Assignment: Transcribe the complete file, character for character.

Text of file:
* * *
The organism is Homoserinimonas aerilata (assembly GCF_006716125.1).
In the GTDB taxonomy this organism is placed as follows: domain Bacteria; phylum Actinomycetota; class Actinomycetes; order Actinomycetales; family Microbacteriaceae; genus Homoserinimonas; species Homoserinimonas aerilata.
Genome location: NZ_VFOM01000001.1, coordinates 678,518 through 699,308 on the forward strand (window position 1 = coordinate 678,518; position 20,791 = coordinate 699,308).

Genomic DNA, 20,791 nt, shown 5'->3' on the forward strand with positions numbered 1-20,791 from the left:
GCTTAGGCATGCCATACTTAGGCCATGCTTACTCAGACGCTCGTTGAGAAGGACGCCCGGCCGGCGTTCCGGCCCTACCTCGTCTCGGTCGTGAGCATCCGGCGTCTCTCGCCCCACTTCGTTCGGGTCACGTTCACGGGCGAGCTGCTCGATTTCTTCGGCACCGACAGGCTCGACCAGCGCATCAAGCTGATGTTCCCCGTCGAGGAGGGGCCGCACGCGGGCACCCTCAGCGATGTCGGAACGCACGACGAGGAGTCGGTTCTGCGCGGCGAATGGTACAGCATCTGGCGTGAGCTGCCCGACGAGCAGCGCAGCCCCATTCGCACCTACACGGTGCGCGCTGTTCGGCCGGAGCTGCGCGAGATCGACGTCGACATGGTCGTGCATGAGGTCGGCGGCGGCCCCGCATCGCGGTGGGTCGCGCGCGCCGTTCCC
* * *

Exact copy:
The organism is Homoserinimonas aerilata (assembly GCF_006716125.1).
In the GTDB taxonomy this organism is placed as follows: domain Bacteria; phylum Actinomycetota; class Actinomycetes; order Actinomycetales; family Microbacteriaceae; genus Homoserinimonas; species Homoserinimonas aerilata.
Genome location: NZ_VFOM01000001.1, coordinates 678,518 through 699,308 on the forward strand (window position 1 = coordinate 678,518; position 20,791 = coordinate 699,308).

Genomic DNA, 20,791 nt, shown 5'->3' on the forward strand with positions numbered 1-20,791 from the left:
GCTTAGGCATGCCATACTTAGGCCATGCTTACTCAGACGCTCGTTGAGAAGGACGCCCGGCCGGCGTTCCGGCCCTACCTCGTCTCGGTCGTGAGCATCCGGCGTCTCTCGCCCCACTTCGTTCGGGTCACGTTCACGGGCGAGCTGCTCGATTTCTTCGGCACCGACAGGCTCGACCAGCGCATCAAGCTGATGTTCCCCGTCGAGGAGGGGCCGCACGCGGGCACCCTCAGCGATGTCGGAACGCACGACGAGGAGTCGGTTCTGCGCGGCGAATGGTACAGCATCTGGCGTGAGCTGCCCGACGAGCAGCGCAGCCCCATTCGCACCTACACGGTGCGCGCTGTTCGGCCGGAGCTGCGCGAGATCGACGTCGACATGGTCGTGCATGAGGTCGGCGGCGGCCCCGCATCGCGGTGGGTCGCGCGCGCCGTTCCC